Yesterday at TechEd North America, Jeffrey Snover and Kenneth Hansen began describing features to be delivered with PowerShell v4 in Windows Server 2012 R2 (the company has not yet announced availability dates for either).
In particular, a new feature called Desired State Configuration promises to become the foundation for some pretty serious expansion. Essentially, DSC lets administrators write a declarative “script” that describes what a computer should look like. PowerShell takes that, matches the declarative components with underlying modules, and ensures that the computer does, in fact, look like that. Nearly anything can be checked and controlled: roles, features, files, registry keys – anything, in fact, that a PowerShell module can do.
The architecture includes the notion of centrally stored declarative scripts, and the ability to dynamically deploy supporting modules on an as-needed basis to computers that are checking themselves. A System Center Virtual Machine Manager demonstration utilized the feature to dynamically spin up brand-new VM instances and have them immediately reconfigure to their desired state.
At first glance, it’s easy to see “more Microsoft stuff” in this feature. After all, the company has previous given us Dynamic Systems Management (DSM), various universal “configuration languages,” and even System Center Configuration Manager’s somewhat primitive configuration auditing feature. But keep in mind that DSC will be a core part of the OS. That means product teams and ISVs can rely on it being there, with no other dependencies to worry about. DSC is also built around DMTF standards – like the MOF format – making it natively suitable for cross-platform management. A demo from Opscode using their Chef product showed clever use of the new DSC feature.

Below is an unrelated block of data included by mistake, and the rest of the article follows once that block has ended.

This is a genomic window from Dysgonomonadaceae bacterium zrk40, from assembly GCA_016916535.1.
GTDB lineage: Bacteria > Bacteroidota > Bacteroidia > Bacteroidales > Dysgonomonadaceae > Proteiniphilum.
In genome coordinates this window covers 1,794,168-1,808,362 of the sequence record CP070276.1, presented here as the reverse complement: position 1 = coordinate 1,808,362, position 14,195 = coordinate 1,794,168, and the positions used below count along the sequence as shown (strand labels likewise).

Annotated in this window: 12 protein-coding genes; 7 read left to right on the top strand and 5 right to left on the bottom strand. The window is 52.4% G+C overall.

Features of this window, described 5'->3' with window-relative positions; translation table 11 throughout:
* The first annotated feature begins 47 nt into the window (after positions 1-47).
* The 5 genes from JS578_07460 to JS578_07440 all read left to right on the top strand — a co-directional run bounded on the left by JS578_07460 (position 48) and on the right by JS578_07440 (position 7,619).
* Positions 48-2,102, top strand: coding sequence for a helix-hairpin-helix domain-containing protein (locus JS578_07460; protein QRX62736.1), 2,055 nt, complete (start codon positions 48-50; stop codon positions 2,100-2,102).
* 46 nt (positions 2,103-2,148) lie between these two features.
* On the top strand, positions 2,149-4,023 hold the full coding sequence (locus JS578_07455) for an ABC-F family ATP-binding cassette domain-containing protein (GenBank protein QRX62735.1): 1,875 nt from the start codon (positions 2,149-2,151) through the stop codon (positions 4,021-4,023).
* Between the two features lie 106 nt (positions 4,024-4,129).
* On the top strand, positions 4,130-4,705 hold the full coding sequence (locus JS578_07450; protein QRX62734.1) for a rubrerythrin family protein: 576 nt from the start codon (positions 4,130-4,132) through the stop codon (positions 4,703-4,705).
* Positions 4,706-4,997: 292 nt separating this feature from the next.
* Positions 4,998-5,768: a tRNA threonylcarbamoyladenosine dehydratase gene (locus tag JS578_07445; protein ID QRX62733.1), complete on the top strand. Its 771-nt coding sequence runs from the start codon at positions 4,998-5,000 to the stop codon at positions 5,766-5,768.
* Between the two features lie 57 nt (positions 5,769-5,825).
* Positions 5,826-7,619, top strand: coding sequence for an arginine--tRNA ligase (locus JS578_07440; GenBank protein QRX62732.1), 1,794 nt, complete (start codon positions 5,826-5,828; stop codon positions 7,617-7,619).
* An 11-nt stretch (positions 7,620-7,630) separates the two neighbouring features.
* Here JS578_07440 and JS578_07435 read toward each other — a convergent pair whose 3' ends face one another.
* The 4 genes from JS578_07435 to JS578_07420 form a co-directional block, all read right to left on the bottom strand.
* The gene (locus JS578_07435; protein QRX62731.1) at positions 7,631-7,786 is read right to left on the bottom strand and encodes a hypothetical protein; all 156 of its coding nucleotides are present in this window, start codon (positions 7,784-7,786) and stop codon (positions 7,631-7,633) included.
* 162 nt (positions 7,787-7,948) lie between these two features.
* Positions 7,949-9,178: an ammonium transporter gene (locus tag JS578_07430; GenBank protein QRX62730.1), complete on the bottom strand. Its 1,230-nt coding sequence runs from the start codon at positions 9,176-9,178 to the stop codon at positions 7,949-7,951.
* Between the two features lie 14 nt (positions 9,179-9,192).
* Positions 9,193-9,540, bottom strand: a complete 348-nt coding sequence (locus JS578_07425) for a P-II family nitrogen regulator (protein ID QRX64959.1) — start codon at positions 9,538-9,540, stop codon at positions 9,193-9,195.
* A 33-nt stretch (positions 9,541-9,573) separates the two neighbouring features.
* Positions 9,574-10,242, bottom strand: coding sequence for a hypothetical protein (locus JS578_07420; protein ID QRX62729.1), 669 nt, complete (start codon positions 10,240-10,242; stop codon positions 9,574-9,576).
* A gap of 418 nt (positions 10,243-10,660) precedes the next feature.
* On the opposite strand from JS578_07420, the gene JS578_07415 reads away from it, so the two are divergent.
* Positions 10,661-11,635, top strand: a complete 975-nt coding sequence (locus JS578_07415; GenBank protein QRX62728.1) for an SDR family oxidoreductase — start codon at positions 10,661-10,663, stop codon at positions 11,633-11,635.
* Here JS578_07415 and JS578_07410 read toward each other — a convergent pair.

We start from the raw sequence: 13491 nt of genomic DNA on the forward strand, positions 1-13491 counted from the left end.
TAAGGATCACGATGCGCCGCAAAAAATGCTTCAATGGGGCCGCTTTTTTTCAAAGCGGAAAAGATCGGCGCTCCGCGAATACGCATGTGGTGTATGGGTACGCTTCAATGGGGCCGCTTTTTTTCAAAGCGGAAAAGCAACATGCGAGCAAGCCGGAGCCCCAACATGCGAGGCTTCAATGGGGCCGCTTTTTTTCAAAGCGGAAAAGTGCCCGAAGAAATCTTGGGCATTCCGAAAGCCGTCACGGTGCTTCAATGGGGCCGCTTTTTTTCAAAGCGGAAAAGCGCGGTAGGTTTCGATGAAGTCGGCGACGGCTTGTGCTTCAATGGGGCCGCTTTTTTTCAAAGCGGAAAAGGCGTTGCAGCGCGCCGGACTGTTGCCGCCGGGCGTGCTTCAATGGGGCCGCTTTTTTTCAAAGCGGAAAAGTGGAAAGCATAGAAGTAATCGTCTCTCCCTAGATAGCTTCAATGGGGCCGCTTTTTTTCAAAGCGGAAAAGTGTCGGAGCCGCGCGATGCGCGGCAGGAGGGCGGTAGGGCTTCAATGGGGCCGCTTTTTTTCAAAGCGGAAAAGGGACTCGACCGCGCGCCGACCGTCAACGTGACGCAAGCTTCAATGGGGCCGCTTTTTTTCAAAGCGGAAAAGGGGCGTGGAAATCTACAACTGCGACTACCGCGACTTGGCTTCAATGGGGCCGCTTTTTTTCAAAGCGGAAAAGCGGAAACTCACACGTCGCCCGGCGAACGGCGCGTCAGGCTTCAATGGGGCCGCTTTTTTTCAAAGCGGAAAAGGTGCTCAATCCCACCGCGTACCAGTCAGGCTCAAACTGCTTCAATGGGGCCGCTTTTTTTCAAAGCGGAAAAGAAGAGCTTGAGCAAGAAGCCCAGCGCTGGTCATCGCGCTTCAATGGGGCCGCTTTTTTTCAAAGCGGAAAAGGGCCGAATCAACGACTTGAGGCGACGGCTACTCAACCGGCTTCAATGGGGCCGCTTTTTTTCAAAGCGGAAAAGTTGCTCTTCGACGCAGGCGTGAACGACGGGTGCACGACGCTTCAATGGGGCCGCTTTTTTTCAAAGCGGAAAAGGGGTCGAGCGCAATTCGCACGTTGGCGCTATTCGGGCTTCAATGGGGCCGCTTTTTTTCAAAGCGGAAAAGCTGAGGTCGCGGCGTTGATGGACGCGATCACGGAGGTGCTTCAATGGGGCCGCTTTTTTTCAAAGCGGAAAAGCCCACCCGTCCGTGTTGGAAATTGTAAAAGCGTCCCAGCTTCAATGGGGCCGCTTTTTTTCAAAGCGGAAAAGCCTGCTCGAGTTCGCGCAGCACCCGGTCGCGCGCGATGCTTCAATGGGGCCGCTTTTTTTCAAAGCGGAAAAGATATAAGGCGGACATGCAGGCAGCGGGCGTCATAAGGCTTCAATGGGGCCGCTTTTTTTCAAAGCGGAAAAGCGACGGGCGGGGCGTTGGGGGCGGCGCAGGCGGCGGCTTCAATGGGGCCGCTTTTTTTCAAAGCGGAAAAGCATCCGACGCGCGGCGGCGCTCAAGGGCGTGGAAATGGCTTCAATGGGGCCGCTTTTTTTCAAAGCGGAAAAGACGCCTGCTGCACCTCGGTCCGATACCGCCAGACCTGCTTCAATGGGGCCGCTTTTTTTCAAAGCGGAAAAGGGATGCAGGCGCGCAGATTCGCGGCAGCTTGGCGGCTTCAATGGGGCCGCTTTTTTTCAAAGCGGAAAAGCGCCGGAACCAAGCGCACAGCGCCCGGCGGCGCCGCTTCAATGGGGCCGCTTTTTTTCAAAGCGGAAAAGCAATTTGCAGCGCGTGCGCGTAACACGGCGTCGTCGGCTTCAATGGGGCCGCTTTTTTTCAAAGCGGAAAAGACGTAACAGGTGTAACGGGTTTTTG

Hansen also mentioned that PowerShell modules will be deployable through DSC as ZIP files, helping make them more self-contained (not entirely unlike PECL packages in the Unix world).
There has been no announcement as yet on how far back PowerShell v4 will be made available, nor whether or not DSC is a PowerShell feature or a Windows Server 2012 R2 feature. If it is indeed a PowerShell feature (which I suspect it is), then it’ll be available on any system with v4 installed. That will hopefully include at least Windows 7, Windows Server 2008 R2, and later.